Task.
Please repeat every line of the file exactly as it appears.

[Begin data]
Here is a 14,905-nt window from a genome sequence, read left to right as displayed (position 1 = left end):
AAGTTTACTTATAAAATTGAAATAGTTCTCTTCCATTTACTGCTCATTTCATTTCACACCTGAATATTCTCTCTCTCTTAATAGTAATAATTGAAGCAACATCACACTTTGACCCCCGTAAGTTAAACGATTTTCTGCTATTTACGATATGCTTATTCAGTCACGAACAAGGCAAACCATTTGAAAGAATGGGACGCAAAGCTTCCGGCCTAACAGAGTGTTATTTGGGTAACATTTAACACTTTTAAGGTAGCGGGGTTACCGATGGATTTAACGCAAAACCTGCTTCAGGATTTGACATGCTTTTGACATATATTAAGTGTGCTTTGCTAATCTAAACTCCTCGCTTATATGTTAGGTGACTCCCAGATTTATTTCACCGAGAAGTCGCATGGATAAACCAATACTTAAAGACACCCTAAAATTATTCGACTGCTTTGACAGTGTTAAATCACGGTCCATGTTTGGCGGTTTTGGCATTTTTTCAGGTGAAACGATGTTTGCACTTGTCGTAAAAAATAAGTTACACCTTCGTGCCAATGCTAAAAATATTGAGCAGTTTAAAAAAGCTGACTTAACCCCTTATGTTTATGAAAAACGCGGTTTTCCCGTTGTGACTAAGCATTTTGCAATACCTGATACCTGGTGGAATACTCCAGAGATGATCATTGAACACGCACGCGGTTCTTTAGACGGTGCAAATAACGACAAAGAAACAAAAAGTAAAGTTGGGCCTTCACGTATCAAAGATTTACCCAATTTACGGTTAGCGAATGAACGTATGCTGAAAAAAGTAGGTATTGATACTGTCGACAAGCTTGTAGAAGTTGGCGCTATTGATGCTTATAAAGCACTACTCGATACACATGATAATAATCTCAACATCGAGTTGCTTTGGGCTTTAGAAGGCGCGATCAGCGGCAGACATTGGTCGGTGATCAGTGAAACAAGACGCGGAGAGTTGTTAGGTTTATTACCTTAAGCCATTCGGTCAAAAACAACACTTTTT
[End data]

Here is a 14,905-nt window from a genome sequence, read left to right as displayed (position 1 = left end):
AAGTTTACTTATAAAATTGAAATAGTTCTCTTCCATTTACTGCTCATTTCATTTCACACCTGAATATTCTCTCTCTCTTAATAGTAATAATTGAAGCAACATCACACTTTGACCCCCGTAAGTTAAACGATTTTCTGCTATTTACGATATGCTTATTCAGTCACGAACAAGGCAAACCATTTGAAAGAATGGGACGCAAAGCTTCCGGCCTAACAGAGTGTTATTTGGGTAACATTTAACACTTTTAAGGTAGCGGGGTTACCGATGGATTTAACGCAAAACCTGCTTCAGGATTTGACATGCTTTTGACATATATTAAGTGTGCTTTGCTAATCTAAACTCCTCGCTTATATGTTAGGTGACTCCCAGATTTATTTCACCGAGAAGTCGCATGGATAAACCAATACTTAAAGACACCCTAAAATTATTCGACTGCTTTGACAGTGTTAAATCACGGTCCATGTTTGGCGGTTTTGGCATTTTTTCAGGTGAAACGATGTTTGCACTTGTCGTAAAAAATAAGTTACACCTTCGTGCCAATGCTAAAAATATTGAGCAGTTTAAAAAAGCTGACTTAACCCCTTATGTTTATGAAAAACGCGGTTTTCCCGTTGTGACTAAGCATTTTGCAATACCTGATACCTGGTGGAATACTCCAGAGATGATCATTGAACACGCACGCGGTTCTTTAGACGGTGCAAATAACGACAAAGAAACAAAAAGTAAAGTTGGGCCTTCACGTATCAAAGATTTACCCAATTTACGGTTAGCGAATGAACGTATGCTGAAAAAAGTAGGTATTGATACTGTCGACAAGCTTGTAGAAGTTGGCGCTATTGATGCTTATAAAGCACTACTCGATACACATGATAATAATCTCAACATCGAGTTGCTTTGGGCTTTAGAAGGCGCGATCAGCGGCAGACATTGGTCGGTGATCAGTGAAACAAGACGCGGAGAGTTGTTAGGTTTATTACCTTAAGCCATTCGGTCAAAAACAACACTTTTT